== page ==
A food-poisoning outbreak at Waipahu Elementary School in which more than 30 children and two adults fell ill was caused by bacteria growth in spaghetti, state officials said Monday afternoon.
Laboratory test results and a health inspection report concluded that a portion of spaghetti served in the school cafeteria during lunch on Dec. 10 contained bacteria that resulted from improper food preparation, according to a news release jointly issued by the state’s Department of Health and Department of Education.
An inspection conducted by the Health Department found cafeteria food prepared the previous day had not been properly re-heated in the morning and may not have been properly cooled the day before, creating an environment for bacteria growth.
Peter Oshiro, DOH sanitation branch chief said in the release: “An inspection and interviews with cafeteria employees revealed food preparation violations that could be corrected with proper training and follow through.” Oshiro added that the cafeteria is now closed while staff undergo retraining.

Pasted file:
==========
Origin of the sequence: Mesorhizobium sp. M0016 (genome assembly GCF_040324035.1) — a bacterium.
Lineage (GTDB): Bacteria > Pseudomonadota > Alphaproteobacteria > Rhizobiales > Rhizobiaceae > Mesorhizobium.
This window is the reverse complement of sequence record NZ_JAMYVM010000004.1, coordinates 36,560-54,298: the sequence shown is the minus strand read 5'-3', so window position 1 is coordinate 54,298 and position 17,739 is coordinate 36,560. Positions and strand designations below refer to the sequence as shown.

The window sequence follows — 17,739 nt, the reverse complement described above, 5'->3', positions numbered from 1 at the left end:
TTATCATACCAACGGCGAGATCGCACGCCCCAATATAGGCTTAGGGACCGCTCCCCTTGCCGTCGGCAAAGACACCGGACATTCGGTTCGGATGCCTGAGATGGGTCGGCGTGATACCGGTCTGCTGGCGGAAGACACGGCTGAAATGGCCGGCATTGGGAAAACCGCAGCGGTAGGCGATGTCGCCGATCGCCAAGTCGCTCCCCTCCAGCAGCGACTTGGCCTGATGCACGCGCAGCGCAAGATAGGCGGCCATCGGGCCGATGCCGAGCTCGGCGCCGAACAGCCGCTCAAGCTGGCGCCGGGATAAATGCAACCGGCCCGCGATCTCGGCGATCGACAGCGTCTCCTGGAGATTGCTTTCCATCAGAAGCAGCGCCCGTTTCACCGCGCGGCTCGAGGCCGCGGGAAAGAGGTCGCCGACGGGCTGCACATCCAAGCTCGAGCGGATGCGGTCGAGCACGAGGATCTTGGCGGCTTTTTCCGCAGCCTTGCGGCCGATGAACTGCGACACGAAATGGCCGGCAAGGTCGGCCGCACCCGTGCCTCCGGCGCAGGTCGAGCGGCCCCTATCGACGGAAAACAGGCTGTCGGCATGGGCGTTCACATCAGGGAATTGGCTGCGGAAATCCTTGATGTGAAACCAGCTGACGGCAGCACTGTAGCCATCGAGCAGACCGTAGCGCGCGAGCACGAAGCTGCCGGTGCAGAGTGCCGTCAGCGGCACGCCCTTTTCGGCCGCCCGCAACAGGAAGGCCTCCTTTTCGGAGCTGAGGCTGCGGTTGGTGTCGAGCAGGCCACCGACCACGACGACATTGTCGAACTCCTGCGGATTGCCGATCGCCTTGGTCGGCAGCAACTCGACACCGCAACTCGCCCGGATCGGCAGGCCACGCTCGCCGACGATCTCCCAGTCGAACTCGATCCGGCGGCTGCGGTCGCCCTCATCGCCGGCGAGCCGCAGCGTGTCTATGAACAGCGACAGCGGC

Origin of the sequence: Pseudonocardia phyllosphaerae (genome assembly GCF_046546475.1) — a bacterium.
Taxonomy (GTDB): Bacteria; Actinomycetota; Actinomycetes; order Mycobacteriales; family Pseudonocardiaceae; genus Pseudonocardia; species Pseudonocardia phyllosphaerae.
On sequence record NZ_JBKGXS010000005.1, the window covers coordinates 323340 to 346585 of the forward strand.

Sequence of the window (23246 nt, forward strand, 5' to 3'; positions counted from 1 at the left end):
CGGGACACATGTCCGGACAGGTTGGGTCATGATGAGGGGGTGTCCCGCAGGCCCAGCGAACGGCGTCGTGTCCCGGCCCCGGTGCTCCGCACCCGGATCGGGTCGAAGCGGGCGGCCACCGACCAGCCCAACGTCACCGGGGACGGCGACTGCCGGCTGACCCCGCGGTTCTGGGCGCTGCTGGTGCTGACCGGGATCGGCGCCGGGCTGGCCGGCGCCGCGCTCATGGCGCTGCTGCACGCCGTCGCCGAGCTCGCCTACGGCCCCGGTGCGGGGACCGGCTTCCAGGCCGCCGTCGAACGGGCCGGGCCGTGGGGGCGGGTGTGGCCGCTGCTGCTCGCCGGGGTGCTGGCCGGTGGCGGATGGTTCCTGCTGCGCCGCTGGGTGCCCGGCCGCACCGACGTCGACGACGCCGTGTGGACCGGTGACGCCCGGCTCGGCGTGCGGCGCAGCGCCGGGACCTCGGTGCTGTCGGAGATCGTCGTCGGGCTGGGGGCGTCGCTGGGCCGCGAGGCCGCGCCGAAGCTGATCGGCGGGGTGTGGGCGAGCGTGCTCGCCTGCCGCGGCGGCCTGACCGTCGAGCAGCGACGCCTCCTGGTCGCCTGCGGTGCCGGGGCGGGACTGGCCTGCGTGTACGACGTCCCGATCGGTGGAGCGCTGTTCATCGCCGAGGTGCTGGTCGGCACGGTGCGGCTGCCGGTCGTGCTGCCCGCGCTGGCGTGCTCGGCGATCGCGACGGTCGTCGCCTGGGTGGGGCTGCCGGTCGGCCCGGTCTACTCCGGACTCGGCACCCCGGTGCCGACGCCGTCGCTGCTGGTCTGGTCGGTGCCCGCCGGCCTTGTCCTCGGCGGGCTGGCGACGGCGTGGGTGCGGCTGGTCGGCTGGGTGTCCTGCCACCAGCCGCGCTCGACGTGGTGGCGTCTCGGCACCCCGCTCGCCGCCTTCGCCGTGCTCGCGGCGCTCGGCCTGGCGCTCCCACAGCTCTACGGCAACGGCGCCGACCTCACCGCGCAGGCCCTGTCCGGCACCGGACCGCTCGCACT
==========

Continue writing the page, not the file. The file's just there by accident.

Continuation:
Waipahu Elementary School Principal Gary Chun said in the release: “While this was an isolated incident, our staff has and continues to fully cooperate with health officials in ensuring best practices. We appreciate the patience and understanding of our school community and remain committed to proper meal preparation.”
During the health investigation, meals were brought in to Waipahu Elementary from a neighboring school. Deliveries will continue this week until the school’s cafeteria crew completes health safety training.